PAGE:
Synopses & Reviews
The Idiot (1868), written under the appalling personal circumstances Dostoevsky endured while travelling in Europe, not only reveals the author's acute artistic sense and penetrating psychological insight, but also affords his most powerful indictment of a Russia struggling to emulate contemporary Europe while sinking under the weight of Western materialism. It is the portrait of nineteenth-century Russian society in which a "positively good man" clashes with the emptiness of a society that cannot accommodate his moral idealism. Meticulously faithful to the original, this new translation includes explanatory notes and a critical introduction by W.J. Leatherbarrow.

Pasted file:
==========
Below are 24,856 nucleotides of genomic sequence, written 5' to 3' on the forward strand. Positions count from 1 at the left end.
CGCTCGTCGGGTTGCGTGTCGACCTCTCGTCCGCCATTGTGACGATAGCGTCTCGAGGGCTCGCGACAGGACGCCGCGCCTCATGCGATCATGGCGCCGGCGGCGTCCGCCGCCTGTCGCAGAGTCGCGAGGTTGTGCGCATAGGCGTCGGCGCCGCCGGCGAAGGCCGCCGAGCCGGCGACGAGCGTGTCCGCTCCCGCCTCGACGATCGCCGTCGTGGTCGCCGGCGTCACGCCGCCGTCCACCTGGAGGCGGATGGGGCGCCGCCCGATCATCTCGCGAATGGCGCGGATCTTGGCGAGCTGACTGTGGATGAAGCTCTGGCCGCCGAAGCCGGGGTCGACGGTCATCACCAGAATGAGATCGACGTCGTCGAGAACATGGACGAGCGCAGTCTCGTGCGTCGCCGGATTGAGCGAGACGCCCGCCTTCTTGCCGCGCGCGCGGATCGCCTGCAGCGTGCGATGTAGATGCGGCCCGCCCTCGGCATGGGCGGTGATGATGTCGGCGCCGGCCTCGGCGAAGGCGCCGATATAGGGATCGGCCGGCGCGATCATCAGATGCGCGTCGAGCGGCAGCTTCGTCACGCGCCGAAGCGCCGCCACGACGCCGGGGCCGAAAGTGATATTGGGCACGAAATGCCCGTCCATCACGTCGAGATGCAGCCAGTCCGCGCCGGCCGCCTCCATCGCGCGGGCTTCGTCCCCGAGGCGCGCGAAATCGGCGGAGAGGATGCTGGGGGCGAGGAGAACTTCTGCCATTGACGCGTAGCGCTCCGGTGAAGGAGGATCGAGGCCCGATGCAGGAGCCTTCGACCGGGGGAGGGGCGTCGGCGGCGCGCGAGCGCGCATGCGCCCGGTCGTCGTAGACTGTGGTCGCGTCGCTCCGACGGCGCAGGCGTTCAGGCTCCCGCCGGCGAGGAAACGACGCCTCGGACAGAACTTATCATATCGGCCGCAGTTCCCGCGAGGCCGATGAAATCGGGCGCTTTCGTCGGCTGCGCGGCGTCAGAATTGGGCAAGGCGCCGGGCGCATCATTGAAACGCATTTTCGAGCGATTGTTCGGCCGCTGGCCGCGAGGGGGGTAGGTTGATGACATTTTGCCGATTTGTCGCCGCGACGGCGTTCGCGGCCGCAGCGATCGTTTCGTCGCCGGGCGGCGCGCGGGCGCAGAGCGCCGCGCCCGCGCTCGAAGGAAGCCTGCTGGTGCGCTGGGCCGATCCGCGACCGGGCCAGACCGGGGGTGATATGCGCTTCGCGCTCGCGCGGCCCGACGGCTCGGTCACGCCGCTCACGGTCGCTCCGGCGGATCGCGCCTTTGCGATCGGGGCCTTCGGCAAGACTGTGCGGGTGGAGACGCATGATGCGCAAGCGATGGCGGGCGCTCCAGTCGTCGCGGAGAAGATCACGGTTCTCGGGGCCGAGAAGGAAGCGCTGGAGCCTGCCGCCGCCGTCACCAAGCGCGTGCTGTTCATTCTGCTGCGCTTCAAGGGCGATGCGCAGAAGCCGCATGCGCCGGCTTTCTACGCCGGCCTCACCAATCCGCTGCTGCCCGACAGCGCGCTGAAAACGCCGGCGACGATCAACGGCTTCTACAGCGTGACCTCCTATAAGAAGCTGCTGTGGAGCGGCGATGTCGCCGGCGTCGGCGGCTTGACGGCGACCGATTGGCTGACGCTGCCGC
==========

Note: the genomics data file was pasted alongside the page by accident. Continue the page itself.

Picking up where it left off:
Revealing Dostoevsky's acute artistic sense and penetrating psychological insight, this translation is faithful to the original.
'The chief thing is that they all need him' -thus Dostoyevsky described Prince Myshkin, the hero of perhaps his most remarkable novel. As the still, radiant center of a plot whose turbulent action is extraordinary even for Dostoyevsky, Myshkin succeeds in dominating through sheer force a personality a cast of characters who vividly and violently embody the passions and conflicts of the 19th century Russia.